Visit our page on Home Treatment for Kennel Cough for suggestions if your puppy has a mild case of kennel cough.
Canine parvovirus (CPV) is caused by a strain of highly contagious parvovirus (CPV2) which can bring on acute symptoms rapidly.
Puppies between weaning and up to six months of age are most vulnerable and, once infected, the puppy has only a 50-50 chance of survival.
Visit our page on Treating Parvo in Dogs for information on the prevention and treatment of parvo in puppies.
Puppy distemper is caused by a highly contagious virus that is similar to the one that causes measles in humans.
Young puppies less than four months old and unvaccinated puppies who are 6 to 12 weeks of age are most vulnerable. Vaccination is the best way to prevent your puppy from getting distemper.
If a very young puppy is infested, it will result in severe illness or even death. The younger the puppy, the more serious the symptoms are.
Deworming and good sanitation are necessary to prevent infestation in puppies and dogs.
Sarcoptic mange (scabies) can cause intense itching and hair loss in puppies. Since scabies is highly contagious (people can be infected too), take extra precaution if scabies is suspected.
Another type of mange, called demodectic mange (aka red mange), can also affect puppies. It is caused by a type of mites that live in the hair follicle and cause hair loss.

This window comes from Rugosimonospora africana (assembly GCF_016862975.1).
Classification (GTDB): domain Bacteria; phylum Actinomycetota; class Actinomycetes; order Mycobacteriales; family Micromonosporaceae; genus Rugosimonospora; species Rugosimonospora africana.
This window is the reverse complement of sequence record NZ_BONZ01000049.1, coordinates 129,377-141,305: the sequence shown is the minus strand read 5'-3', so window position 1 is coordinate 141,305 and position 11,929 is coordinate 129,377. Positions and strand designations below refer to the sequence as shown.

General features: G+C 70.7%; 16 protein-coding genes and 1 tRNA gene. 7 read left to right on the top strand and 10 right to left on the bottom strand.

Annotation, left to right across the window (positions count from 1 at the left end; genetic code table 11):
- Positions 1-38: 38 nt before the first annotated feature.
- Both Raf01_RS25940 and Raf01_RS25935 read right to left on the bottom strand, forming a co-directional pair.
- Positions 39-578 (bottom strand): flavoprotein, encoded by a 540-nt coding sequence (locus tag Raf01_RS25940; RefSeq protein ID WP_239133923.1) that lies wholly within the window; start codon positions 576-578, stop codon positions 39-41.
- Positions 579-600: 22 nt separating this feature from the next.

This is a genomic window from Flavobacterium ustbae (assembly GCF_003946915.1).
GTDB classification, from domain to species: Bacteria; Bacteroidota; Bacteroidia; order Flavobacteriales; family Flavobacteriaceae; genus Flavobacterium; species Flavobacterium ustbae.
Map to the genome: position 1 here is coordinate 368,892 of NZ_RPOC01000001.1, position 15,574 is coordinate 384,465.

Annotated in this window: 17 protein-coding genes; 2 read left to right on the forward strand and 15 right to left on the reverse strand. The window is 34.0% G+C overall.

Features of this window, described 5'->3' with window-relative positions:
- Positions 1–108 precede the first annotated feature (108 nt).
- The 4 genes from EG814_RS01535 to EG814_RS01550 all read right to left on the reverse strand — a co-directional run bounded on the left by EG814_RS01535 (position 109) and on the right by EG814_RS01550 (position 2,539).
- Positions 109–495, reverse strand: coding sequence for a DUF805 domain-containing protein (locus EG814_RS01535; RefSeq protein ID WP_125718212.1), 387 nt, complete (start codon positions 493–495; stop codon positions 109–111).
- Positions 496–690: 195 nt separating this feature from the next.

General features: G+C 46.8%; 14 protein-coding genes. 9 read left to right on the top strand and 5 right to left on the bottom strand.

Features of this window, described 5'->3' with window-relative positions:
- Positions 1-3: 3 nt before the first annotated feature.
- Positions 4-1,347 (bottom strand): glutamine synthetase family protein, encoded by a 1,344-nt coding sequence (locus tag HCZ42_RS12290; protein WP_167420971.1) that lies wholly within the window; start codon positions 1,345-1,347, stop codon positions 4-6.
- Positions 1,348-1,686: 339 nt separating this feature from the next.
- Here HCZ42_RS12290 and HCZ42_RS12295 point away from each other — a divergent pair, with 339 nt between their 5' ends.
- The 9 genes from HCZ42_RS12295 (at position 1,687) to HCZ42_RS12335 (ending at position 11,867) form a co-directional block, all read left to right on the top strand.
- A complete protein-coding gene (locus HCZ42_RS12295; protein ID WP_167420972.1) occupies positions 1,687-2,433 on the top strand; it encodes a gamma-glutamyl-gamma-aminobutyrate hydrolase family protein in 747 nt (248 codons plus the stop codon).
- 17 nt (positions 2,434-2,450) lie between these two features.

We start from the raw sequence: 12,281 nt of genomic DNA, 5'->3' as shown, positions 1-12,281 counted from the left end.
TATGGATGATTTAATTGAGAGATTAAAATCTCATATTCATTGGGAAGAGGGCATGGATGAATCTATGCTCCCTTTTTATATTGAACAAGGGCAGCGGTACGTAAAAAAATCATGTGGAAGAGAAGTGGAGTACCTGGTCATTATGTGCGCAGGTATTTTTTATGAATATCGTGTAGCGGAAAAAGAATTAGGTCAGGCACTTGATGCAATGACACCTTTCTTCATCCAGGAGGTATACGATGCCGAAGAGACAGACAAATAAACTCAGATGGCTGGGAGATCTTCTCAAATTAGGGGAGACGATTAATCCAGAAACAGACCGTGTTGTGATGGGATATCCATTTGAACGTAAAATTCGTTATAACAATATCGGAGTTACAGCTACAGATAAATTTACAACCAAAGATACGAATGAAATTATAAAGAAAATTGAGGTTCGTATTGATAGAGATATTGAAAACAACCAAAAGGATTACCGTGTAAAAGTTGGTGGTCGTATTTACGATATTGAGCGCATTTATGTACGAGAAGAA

Although the red mange mites can be found in most pups, those with a healthy and balanced immune system are not affected.
Keeping your puppy’s immune system strong is the way to avoid health problems such as puppy mange.
Other Puppy Health Concerns
In addition to the above parasitic and infectious diseases, there are other puppies health concerns that can sometimes affect the wellbeing of puppies. For example:
Young puppies 3 months of age and older can get acne, which can be identified by the red-purplish pustules and blackheads (comedones) that come to a head and drain pus.
Acne by itself usually does not bother the puppy too much, but sometimes there is secondary infection which can cause hair loss, pain and itchiness to the puppy. Mild cases of puppy acne can be treated using home remedies.
Puppy hernia is a congenital defect. It is a protrusion of fat and/or bowel through an opening in the body wall that would normally close during development.
In puppies, two common areas where hernias occur are the groin and the navel. A hernia is repaired by replacing the protruded section of tissues back into its original correct position and then suturing closed the abnormal openings.
Puppy strangles is a serious immune-mediated skin condition that affects puppies 4-16 weeks of age.
The classic symptoms include a sudden swelling of the lips, eyelids, ear flaps, or face in a young puppy. The swelling is accompanied by other symptoms such as fever, appetite loss, and lethargy. High doses of oral corticosteroids are used to treat puppy strangles.
A swimmer puppy is one who cannot stand and walk by 3 weeks of age due to weak adductor muscles. As a result, the puppy lies flat on the floor and paddles around like a turtle.
In most cases, the condition will go away as the puppy grows and the adductor muscles develop and strengthen.